Since Head of School Tom Dillow announced the closure of school for the rest of the year, many students have questions about exams and how their final grades will be determined. On Monday, April 6, Head of the Upper School Dan Gleason and Head of the Middle School Ann Sciglimpaglia, released the new academic policy for online schooling. The official cancellation of school caused faculty and students to take a closer look at the new academic policy.
The new policy written up by Dr. Gleason and Ms. Sciglimpaglia emphasizes that despite learning remotely, major assignments and assessments should be completed to the best of the students’ abilities. Connectivity and accessibility concerns will not be held against students; however, if a major assessment in any class is not completed by a student, then they will be issued an Incomplete (I). Being given an Incomplete will trigger a plan for that student to complete the missed assignment over the summer.
Head of the Upper School Dan Gleason thinks that the academic policy emphasizes the importance of completing assignments but also allows for flexibility in different circumstances. “The reason we are maintaining the incomplete system is that we don’t want students to not hand in work and then still keep their third-quarter grade,” Dr. Gleason said. “Our hope is that students will try hard, work hard, and complete the material—but if you can’t, we will give you more time to finish it.”
The policy also highlights how semester grades will be calculated and what will factor into that grade. Specifically, if a student’s grade drops from the third to the fourth quarter in a certain class, and they have completed all major assessments assigned for that class, then their third-quarter grade will be their semester grade instead of both quarter grades being factored in. However, if a student possesses an Incomplete in the fourth quarter, then they will not be able to revert back to their mid-semester grade. Lastly, if the student’s grade is improved from the third to the fourth quarter, both grades will be factored into their semester grade.
Sophomore Lindsay Bailey believes that the new academic guidelines are great and provide a sense of insurance for every student who might be worried about maintaining grades during this period. “I like the new policy because it gives you security just in case you aren’t a person who works well with online learning,” Lindsay said. “It’s nice to know that you can’t do worse if you aren’t comfortable or something is going wrong.”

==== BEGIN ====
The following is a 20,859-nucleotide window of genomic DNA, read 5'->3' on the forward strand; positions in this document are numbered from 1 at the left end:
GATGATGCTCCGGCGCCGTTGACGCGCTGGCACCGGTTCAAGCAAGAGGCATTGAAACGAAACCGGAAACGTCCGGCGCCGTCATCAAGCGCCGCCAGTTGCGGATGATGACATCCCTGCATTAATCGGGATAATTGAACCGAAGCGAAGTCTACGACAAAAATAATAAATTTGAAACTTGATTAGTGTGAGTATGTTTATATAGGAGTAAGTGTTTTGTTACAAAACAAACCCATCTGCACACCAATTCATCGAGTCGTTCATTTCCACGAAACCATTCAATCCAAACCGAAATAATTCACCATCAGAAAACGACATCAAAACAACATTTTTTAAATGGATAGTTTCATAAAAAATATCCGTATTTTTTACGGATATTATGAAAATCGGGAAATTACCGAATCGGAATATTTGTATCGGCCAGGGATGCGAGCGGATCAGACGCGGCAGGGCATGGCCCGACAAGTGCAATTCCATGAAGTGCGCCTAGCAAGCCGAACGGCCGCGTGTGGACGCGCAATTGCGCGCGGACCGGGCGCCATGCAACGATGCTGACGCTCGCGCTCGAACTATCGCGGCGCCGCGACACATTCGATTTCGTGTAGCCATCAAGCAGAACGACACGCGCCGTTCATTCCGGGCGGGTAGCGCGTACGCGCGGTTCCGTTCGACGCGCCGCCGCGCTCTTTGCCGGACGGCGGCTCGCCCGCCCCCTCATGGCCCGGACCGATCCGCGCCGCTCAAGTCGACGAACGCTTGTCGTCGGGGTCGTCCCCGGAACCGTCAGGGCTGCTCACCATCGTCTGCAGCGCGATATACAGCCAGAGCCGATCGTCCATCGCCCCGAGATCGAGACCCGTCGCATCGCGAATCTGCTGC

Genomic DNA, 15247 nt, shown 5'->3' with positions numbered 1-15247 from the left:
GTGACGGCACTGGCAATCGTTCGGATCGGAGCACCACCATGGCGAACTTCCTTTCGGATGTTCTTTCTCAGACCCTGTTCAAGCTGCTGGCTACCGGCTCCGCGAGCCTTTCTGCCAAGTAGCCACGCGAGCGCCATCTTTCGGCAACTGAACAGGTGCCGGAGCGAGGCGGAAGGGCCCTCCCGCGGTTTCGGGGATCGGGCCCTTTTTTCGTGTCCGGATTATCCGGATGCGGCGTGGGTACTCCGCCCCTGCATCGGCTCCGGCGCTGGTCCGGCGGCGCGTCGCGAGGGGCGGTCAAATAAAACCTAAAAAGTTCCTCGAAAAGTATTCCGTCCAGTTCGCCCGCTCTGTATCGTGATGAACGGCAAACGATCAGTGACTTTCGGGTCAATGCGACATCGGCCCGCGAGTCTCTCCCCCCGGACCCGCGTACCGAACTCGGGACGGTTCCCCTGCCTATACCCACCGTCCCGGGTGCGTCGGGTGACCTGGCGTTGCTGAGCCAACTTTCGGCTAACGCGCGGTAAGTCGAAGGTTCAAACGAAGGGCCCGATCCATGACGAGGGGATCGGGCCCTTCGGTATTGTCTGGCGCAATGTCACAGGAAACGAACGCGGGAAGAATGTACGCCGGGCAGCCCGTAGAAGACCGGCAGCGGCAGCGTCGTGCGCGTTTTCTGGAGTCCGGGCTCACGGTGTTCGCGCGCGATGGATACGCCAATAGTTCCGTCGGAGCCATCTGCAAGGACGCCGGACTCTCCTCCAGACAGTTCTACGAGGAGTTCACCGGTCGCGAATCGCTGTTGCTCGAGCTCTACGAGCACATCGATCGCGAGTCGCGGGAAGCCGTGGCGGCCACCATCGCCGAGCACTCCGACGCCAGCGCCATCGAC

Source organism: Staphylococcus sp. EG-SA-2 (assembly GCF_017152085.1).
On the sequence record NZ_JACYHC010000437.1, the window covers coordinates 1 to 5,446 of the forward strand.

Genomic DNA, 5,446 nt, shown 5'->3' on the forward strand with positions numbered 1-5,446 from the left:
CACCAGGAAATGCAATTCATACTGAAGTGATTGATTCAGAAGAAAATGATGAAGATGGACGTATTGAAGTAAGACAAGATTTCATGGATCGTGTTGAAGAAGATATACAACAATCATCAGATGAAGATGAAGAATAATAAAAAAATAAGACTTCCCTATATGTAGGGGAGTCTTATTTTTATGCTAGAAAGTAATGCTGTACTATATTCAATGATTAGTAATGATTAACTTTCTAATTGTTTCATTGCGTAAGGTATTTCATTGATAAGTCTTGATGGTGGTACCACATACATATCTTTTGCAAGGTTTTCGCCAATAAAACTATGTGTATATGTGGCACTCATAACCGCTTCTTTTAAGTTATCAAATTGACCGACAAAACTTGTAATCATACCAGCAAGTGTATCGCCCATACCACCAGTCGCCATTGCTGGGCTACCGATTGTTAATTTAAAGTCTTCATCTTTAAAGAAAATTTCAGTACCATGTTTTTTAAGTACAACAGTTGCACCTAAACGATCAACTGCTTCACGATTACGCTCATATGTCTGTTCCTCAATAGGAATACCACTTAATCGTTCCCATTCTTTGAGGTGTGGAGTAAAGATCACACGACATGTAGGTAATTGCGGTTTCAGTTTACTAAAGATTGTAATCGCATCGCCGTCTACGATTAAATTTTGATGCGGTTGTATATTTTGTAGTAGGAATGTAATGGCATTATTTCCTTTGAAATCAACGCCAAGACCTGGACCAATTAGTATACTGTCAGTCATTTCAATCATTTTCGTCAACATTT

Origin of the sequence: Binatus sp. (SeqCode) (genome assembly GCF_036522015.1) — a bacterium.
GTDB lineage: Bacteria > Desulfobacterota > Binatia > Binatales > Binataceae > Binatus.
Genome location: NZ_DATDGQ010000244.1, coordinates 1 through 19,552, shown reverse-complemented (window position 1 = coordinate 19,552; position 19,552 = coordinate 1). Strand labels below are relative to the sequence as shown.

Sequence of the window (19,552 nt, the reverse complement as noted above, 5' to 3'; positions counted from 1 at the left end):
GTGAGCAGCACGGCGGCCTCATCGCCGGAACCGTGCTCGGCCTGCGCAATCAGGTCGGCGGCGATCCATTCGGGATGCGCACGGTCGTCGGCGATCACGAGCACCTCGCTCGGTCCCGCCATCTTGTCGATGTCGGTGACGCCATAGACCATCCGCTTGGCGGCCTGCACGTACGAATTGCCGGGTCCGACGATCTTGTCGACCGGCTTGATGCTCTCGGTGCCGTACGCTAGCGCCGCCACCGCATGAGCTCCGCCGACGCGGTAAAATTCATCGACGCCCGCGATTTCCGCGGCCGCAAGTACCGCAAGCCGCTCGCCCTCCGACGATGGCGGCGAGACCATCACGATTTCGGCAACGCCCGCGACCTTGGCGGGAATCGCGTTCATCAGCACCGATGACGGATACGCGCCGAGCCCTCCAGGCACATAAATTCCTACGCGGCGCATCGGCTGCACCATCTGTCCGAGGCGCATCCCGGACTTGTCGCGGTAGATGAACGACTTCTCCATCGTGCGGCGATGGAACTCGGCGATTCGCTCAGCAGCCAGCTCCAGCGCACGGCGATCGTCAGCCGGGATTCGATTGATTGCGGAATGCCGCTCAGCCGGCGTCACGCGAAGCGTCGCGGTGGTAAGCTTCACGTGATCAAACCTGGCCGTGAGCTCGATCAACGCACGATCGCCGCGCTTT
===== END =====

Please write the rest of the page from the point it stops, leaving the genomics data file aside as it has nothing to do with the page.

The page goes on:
From an emotional standpoint, many students are feeling less stressed and worried about how online schooling might affect their grades at the end of the spring. Sophomore Lexi Vail shared her thoughts about how the grading policy has shifted her emotional outlook. “I think that it causes less stress, and knowing that I can’t do any worse helps me take a step back,” Lexi said. “I know if I can’t complete an assignment to the best of my abilities, I know it won’t take a toll on me or my grade.”
English teacher William Martino is in agreement with many of the students about the new academic policy. “Things are stressful enough as it is,” Mr. Martino said, “and to lighten the load a little bit seems in line with the mission of KO, which is to care for our students, and the whole student, and not just the academic side of things.”
The goal of the academic policy for online learning is focused around allowing for students who might be struggling and students who are doing really well to both benefit from it.
“There are a lot of changes that are happening now because of the pandemic,” Dr. Gleason said. “We wanted to make sure that students wouldn’t be unfairly penalized for those challenges outside of their control. At the same time, we know that some students do really well in the fourth quarter, so we wanted to craft a policy that both sides could benefit from.”